Alexandra Deford, a precious and precocious girl, was just eight years old when she died in 1980 following a battle against the debilitating effects of cystic fibrosis, the number-one genetic killer of children. Her poignant and uplifting story touched the hearts of millions when it was first published and then made into a memorable television movie. A new introduction contains information on the latest cystic fibrosis research, and a touching postcript reveals how the Deford family came to terms with the loss of Alex.
Whenever he speaks, sportswriter Frank Deford knows people will bring articles for him to sign. But what makes him happiest is when someone attends a sports-oriented lecture and brings a copy of Alex: The Life of a Child for him to sign. "Invariably, and happily, there's usually someone at each appearance who either brings that book or wants to talk about their connection to cystic fibrosis." Deford says. "It's tremendously gratifying to me. Rarely does a week go by that I don't get a letter about that book. People leave things at her grave. They really do. I have people tell me that she changed their lives. It's terribly dramatic, but they literally say that. I heard from a woman who became a pediatric nurse after reading the book. Hearing from people like that means more to me than anything."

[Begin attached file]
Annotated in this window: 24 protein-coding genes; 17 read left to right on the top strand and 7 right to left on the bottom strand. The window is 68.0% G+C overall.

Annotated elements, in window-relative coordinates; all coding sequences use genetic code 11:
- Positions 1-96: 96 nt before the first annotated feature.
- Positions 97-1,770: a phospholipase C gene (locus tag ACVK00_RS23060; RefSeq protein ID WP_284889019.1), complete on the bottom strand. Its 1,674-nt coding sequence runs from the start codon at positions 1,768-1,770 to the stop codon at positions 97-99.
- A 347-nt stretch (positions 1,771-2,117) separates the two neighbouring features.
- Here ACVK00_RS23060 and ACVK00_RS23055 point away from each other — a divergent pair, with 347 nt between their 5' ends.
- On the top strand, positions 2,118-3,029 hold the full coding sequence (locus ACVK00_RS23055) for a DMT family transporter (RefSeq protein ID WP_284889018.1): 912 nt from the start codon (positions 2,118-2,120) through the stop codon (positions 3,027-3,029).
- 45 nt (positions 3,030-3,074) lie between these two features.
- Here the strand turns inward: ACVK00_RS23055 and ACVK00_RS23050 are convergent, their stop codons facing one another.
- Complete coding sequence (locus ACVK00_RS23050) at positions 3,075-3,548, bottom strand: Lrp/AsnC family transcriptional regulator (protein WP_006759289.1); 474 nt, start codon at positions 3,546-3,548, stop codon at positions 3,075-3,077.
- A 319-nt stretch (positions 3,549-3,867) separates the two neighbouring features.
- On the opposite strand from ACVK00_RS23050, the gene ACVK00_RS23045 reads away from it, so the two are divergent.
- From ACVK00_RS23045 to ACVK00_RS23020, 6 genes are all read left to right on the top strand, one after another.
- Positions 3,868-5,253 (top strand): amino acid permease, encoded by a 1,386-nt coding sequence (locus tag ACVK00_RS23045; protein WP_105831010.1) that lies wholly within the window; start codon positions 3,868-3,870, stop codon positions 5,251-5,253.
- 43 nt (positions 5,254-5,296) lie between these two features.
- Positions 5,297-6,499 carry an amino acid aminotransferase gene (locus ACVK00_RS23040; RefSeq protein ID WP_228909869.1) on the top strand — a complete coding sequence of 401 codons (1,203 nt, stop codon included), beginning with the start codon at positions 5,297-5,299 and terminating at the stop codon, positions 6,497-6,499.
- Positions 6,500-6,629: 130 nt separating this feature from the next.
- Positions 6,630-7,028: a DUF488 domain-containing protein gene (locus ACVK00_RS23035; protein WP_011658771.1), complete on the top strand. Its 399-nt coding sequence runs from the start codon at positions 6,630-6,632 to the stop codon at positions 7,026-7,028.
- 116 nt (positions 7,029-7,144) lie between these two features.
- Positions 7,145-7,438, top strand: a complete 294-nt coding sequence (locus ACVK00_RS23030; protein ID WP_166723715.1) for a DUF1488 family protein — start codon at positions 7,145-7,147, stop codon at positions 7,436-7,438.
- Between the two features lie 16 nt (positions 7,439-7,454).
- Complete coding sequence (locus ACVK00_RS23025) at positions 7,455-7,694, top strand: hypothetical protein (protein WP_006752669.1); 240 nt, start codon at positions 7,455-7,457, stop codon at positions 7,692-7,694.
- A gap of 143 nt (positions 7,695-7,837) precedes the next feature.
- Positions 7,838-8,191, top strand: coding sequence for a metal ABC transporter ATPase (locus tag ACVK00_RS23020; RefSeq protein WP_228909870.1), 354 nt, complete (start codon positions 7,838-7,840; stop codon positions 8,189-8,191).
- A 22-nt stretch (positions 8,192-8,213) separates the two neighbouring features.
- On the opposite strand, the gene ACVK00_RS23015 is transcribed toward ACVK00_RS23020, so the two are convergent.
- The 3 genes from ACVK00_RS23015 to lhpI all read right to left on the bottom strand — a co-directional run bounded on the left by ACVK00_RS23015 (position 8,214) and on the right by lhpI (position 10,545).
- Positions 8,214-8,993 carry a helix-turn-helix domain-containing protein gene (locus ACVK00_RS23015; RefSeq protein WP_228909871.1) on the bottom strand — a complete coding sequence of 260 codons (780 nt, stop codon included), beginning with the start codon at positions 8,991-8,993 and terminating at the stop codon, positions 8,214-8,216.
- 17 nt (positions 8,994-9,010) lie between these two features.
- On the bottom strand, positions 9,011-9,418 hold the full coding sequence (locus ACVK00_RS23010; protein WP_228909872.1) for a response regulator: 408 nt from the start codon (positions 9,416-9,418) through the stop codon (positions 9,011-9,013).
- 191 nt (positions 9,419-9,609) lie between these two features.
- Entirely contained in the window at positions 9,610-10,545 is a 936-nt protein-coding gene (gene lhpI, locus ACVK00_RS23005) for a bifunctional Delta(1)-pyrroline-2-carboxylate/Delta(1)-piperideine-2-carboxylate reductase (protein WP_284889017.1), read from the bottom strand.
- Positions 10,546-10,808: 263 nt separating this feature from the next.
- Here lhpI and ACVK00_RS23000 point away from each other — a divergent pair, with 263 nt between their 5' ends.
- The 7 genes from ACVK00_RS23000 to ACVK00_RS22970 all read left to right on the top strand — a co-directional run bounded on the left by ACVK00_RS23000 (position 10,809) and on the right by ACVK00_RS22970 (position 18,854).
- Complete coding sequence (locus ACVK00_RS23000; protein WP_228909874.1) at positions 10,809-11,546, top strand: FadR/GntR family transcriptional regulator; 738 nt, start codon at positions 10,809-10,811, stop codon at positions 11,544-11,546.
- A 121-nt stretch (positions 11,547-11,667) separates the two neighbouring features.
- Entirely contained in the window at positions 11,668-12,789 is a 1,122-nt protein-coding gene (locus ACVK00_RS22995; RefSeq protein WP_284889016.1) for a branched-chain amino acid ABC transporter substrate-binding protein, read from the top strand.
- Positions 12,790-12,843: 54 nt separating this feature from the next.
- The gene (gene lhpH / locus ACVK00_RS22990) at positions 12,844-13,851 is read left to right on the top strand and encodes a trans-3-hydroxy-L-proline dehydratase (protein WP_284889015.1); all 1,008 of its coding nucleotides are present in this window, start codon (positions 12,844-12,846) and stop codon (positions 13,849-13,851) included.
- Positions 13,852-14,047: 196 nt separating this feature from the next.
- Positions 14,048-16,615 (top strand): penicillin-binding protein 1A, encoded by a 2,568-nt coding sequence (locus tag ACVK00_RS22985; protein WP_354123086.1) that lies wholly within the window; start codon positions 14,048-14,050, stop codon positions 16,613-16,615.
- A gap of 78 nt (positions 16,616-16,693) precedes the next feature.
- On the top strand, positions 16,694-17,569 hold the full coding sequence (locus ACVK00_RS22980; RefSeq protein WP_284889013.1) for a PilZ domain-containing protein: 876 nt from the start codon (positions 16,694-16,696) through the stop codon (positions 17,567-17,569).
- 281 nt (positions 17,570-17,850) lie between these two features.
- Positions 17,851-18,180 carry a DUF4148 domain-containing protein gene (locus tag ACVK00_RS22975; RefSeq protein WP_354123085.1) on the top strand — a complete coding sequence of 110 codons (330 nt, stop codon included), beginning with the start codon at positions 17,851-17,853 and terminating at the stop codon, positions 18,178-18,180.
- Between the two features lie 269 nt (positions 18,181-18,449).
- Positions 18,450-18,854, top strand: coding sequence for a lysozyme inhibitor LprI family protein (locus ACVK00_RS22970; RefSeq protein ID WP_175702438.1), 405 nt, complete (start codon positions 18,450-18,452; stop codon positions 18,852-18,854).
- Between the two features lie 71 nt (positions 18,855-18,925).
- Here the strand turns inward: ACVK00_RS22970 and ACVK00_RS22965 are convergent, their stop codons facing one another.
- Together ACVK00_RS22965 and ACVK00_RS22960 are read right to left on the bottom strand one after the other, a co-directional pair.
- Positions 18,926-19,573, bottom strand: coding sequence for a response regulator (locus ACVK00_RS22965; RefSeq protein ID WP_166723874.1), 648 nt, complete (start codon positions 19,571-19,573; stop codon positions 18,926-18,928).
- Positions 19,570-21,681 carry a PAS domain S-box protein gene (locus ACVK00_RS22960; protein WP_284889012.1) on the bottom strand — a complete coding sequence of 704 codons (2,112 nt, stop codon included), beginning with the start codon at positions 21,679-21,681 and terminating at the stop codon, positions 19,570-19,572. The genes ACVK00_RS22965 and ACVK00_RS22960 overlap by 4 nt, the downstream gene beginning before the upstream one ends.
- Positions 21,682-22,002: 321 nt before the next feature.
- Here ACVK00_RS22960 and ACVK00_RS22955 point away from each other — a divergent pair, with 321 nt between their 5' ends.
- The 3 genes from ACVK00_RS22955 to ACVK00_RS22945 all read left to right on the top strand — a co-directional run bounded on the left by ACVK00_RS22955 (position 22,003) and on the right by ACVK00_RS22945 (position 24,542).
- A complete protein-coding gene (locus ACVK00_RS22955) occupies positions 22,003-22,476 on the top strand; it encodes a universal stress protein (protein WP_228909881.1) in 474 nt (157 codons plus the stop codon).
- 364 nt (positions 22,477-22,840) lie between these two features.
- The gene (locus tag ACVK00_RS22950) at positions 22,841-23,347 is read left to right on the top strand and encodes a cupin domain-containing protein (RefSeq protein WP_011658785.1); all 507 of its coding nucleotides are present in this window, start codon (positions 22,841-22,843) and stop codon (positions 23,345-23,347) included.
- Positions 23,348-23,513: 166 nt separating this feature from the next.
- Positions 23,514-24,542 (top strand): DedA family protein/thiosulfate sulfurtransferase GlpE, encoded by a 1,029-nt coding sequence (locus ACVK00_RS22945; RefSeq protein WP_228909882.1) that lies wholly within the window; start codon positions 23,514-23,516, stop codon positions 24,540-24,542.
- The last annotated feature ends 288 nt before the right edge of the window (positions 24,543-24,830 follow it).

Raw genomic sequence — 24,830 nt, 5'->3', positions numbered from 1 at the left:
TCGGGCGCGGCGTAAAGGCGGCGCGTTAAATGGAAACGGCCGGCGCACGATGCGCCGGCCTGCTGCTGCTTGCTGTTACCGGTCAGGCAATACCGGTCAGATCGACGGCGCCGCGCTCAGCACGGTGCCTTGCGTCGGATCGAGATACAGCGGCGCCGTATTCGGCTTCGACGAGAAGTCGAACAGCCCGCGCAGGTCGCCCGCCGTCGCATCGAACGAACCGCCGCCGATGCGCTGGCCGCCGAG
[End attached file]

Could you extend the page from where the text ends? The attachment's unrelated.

|About the Contributor(s)||Frank Deford is a sportswriter and sportscaster whose work appears in Newsweek and Sports Illustrated. He is also a regular commentator on NPR and ESPN. He has published works of fiction, written movie screenplays and won an Emmy and a Cable Ace award. And he has served for over 10 years as the chairman emeritus of the Cystic Fibrosis Foundation.|
|Release Date||Aug 1, 1997|